Elaine Whittaker stares at you while you look at the rest of her face, covered with a protective mask. Painted on each mask – some of the deadliest infectious diseases known to us – Malaria, Ebola, and HIV/AIDS.
Toronto-based artist Whittaker’s exhibition, Screened For, is a series of digital prints that feature larger-than-life portraits of Whittaker and the painted protective masks that she wears. This work has been exhibited in New York, Toronto, Seoul, Shanghai, and Australia.
Screened For, in its current digital form, is on display in the Polyfield Gallery. The gallery exhibits Whittaker’s work in a memory-game like grid, where each disease is discovered by hovering over the work.
Whittaker also partnered with SciArtists Owen Fernley and Julia Krolik (Pixels and Plans) to display Screened For on TCC subway screens in Toronto. Their collaborative work won the Toronto Urban Film Festival Canadian Urbanism Award in 2016.
“People don’t understand the microscopic world,” Whittaker says. Microbes are a fundamental part of our lives; critical in forming life on Earth, they help grow and regulate our food supply, recycle waste, help us digest our food, fight infections and yes – cause them too.
“What is happening in the fields of microbiology is transforming so much of what we know about life-forms,” explains Whittaker. “It needs to be explored in all kinds of ways, including in the visual arts.”
Whittaker’s painted images were sourced from microbiology books and websites.
“The scientific illustrations were beautifully done,” Whittaker says. “When I looked at these images, they resonated with me at an artistic level.”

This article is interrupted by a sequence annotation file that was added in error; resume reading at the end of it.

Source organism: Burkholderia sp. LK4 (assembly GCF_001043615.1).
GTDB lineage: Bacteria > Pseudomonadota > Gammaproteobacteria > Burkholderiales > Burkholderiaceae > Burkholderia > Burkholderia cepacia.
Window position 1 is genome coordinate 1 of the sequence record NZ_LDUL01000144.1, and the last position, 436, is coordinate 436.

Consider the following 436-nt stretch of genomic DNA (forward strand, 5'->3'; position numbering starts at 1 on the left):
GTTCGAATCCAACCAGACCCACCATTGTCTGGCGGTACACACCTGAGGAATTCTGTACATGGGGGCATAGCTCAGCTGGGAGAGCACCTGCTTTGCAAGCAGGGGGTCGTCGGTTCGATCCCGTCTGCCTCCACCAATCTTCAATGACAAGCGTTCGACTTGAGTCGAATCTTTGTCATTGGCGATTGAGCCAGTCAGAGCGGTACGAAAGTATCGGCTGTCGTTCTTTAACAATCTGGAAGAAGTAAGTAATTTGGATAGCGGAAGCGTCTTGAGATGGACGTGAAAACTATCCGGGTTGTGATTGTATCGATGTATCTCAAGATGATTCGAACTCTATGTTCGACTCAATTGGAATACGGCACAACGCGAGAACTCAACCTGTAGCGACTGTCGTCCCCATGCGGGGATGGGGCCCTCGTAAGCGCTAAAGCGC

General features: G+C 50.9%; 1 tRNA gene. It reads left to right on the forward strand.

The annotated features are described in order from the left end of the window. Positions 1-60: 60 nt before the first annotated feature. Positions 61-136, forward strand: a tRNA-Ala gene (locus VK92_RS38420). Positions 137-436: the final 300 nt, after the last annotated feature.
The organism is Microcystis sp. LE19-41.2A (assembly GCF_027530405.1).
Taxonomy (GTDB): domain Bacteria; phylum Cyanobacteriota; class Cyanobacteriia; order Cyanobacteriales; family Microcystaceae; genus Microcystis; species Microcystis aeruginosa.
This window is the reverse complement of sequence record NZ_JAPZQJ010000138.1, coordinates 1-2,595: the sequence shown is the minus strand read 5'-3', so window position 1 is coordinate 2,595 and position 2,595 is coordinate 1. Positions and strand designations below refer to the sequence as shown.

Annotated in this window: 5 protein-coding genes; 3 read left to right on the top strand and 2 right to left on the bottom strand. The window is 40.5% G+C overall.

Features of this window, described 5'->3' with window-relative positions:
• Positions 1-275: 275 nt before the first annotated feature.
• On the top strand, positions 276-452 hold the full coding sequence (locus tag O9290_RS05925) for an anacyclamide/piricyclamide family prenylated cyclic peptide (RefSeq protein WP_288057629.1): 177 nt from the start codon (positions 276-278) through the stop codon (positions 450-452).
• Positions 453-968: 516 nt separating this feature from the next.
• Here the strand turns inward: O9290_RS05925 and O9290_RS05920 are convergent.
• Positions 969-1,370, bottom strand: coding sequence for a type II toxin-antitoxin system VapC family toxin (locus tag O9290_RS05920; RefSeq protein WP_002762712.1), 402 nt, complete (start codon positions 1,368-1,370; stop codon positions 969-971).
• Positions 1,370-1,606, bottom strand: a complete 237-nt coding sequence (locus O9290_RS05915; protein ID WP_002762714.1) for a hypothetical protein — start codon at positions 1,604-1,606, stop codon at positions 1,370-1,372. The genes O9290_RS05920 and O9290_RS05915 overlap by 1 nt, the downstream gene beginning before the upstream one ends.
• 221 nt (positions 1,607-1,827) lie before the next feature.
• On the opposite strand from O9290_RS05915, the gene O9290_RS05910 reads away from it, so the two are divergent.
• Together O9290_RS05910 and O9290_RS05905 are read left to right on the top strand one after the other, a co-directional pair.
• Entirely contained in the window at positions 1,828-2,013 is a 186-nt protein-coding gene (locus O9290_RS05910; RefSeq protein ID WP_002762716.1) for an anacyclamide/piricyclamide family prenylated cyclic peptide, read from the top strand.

Whittaker stayed true to their forms, based on microscopic studies and the works of scientific illustrators, but re-interpreted their choice of colours with her own palette. Since beginning this project, she’s painted over 120 masks and photographed double that amount.
“The human face resonates with people,” Whittaker says. “Looking into the face of another human being becomes a connection point.”
Inevitably it opens a dialogue. Whittaker remembers how complete strangers would begin sharing their experiences with each other – of hospital visits, the discomfort of enduring someone’s coughing fit, and tackling a sore throat. The public is constantly being informed of the dangers of infectious diseases, and the rise of antibiotic-resistant bacteria, for example. With this in mind, Whittaker wanted to see people’s reactions to the masks, their trepidation, and heightened sense of one’s own fragility.
“People need to be confronted with this latent fear. When they see the news, they look at the work and now, they are aware of it,” she says.
A lot of people, as she found out, backed away from the pictures. ‘Oh my goodness, you put HIV/AIDS on your face?’ she remembers hearing from one of the viewers. Some people didn’t quite understand that they were paintings or visualizations. Most were fascinated.
It is very difficult for science to exist without visual communication. Importantly, the public needs to understand science and visuals help immensely.
– Elaine Whittaker
Members of the public would inquire with Whittaker about the colours she used or how she got the images. For young children, the next generation of Canada’s scientists, Screened For is an immensely creative and through-provoking look at one of our most fundamental co-habitants on Earth.
“Scientists are using tools in the laboratory all the time – magnifying life with microscopes or using graphics to portray data,” Whittaker says. “It is very difficult for science to exist without visual communication. Importantly, the public needs to understand science and visuals help immensely.”
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